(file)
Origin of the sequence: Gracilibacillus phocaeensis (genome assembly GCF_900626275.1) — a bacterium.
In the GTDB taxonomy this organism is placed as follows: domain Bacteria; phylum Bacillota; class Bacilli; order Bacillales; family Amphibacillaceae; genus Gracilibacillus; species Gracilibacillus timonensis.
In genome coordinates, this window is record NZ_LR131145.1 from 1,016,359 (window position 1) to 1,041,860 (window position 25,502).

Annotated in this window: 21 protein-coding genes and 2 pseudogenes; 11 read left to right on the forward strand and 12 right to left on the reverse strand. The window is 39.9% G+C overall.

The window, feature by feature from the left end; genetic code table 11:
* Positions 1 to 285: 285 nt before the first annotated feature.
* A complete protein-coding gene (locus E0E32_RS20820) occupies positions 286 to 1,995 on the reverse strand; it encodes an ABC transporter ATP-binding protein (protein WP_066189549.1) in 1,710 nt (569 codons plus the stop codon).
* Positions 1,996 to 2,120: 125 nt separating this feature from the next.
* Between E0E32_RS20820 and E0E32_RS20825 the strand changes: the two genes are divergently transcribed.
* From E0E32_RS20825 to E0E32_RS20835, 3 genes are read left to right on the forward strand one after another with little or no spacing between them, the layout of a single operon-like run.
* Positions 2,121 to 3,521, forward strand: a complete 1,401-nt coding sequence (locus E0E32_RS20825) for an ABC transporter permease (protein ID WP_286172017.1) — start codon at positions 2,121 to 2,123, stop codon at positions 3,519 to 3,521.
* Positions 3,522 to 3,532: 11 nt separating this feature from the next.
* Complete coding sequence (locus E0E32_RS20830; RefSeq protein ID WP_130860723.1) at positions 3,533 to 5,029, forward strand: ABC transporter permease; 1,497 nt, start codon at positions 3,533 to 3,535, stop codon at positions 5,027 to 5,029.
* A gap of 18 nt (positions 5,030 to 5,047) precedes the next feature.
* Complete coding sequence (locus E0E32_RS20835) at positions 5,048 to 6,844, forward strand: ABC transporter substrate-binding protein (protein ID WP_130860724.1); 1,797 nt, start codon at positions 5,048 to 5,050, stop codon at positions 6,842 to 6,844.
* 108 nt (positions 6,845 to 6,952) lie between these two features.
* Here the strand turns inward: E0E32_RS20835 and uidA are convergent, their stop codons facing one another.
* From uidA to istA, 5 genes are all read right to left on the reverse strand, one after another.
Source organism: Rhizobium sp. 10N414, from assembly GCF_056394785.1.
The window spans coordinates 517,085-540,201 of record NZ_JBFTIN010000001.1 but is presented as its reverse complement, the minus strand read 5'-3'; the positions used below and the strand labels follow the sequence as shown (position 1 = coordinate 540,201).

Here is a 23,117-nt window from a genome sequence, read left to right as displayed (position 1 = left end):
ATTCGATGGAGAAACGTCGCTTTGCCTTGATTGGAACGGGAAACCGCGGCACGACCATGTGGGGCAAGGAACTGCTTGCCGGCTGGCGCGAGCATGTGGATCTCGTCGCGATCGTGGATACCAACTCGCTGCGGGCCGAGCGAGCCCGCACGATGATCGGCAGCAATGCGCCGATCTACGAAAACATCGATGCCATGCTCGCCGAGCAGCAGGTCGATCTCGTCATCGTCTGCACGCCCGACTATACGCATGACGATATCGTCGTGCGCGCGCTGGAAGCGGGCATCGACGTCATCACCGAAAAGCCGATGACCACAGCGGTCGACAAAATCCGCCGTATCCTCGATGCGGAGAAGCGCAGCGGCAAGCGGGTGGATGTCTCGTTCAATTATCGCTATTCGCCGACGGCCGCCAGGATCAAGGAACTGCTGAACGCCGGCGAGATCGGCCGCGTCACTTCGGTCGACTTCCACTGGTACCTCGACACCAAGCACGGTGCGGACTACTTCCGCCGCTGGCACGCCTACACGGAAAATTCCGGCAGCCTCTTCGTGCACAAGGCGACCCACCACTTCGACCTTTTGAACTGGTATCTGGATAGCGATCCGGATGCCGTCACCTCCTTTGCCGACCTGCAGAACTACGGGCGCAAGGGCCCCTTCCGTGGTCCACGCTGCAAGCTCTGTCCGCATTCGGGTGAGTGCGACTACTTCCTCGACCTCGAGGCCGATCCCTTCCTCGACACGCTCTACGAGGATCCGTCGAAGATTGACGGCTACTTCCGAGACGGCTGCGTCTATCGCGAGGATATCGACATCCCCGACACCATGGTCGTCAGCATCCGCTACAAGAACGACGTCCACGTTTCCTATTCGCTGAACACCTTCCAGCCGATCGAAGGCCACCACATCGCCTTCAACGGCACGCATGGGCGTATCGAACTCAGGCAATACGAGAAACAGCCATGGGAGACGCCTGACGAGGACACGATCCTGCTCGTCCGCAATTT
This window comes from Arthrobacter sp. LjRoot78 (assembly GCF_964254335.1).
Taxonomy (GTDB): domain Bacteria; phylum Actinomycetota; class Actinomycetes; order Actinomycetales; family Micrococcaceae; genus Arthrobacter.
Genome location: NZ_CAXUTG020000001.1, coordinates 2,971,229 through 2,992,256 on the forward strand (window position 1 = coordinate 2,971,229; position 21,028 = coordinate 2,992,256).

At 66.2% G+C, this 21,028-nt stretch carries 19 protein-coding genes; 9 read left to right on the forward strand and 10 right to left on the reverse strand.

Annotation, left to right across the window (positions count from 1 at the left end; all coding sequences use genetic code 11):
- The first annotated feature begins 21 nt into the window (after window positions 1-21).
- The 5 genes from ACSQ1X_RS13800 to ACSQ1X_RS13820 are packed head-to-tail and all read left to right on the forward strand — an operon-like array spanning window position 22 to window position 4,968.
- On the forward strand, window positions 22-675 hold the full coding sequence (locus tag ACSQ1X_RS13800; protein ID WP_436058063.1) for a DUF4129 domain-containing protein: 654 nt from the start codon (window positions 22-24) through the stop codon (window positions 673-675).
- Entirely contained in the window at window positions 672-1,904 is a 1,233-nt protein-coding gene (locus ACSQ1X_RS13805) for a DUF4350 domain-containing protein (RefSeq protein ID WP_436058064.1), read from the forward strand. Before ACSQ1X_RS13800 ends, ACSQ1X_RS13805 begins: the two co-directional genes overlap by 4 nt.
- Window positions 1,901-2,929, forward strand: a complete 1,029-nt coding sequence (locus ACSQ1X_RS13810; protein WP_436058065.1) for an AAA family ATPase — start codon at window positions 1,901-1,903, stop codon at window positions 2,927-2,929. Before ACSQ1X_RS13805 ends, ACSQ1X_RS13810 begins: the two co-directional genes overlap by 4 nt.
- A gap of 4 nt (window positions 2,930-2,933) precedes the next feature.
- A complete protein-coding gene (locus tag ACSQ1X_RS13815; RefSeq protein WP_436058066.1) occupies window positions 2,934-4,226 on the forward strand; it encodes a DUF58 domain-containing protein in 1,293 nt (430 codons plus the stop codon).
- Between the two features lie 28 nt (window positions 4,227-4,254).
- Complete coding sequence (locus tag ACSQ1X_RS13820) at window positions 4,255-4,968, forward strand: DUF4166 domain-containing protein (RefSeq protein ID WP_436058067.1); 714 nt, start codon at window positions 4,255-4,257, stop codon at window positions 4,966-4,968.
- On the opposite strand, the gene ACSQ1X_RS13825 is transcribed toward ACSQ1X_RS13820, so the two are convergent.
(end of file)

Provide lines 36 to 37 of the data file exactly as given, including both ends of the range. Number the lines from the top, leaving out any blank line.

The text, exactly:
- Complete coding sequence (locus tag ACSQ1X_RS13820) at window positions 4,255-4,968, forward strand: DUF4166 domain-containing protein (RefSeq protein ID WP_436058067.1); 714 nt, start codon at window positions 4,255-4,257, stop codon at window positions 4,966-4,968.
- On the opposite strand, the gene ACSQ1X_RS13825 is transcribed toward ACSQ1X_RS13820, so the two are convergent.